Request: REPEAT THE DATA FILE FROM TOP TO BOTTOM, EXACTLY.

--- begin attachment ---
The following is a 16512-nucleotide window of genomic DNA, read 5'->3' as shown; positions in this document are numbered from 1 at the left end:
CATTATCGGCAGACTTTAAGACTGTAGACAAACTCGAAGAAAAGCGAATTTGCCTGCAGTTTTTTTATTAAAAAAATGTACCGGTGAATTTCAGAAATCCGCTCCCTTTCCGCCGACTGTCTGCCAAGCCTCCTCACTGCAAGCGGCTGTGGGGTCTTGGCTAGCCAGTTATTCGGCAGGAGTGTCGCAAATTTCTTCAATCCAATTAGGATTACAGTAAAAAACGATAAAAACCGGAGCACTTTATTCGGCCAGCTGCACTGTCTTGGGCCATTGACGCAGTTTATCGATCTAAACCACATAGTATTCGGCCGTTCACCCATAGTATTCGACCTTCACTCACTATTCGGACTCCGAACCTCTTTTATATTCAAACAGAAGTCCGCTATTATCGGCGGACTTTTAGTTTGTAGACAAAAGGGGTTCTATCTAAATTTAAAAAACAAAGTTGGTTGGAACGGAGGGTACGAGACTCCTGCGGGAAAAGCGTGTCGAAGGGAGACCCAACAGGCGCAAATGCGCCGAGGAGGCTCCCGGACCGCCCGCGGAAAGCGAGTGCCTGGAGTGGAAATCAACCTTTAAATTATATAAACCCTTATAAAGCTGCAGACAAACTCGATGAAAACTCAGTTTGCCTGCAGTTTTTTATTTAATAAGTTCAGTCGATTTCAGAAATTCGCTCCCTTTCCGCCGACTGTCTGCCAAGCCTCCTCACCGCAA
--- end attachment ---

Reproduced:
The following is a 16512-nucleotide window of genomic DNA, read 5'->3' as shown; positions in this document are numbered from 1 at the left end:
CATTATCGGCAGACTTTAAGACTGTAGACAAACTCGAAGAAAAGCGAATTTGCCTGCAGTTTTTTTATTAAAAAAATGTACCGGTGAATTTCAGAAATCCGCTCCCTTTCCGCCGACTGTCTGCCAAGCCTCCTCACTGCAAGCGGCTGTGGGGTCTTGGCTAGCCAGTTATTCGGCAGGAGTGTCGCAAATTTCTTCAATCCAATTAGGATTACAGTAAAAAACGATAAAAACCGGAGCACTTTATTCGGCCAGCTGCACTGTCTTGGGCCATTGACGCAGTTTATCGATCTAAACCACATAGTATTCGGCCGTTCACCCATAGTATTCGACCTTCACTCACTATTCGGACTCCGAACCTCTTTTATATTCAAACAGAAGTCCGCTATTATCGGCGGACTTTTAGTTTGTAGACAAAAGGGGTTCTATCTAAATTTAAAAAACAAAGTTGGTTGGAACGGAGGGTACGAGACTCCTGCGGGAAAAGCGTGTCGAAGGGAGACCCAACAGGCGCAAATGCGCCGAGGAGGCTCCCGGACCGCCCGCGGAAAGCGAGTGCCTGGAGTGGAAATCAACCTTTAAATTATATAAACCCTTATAAAGCTGCAGACAAACTCGATGAAAACTCAGTTTGCCTGCAGTTTTTTATTTAATAAGTTCAGTCGATTTCAGAAATTCGCTCCCTTTCCGCCGACTGTCTGCCAAGCCTCCTCACCGCAA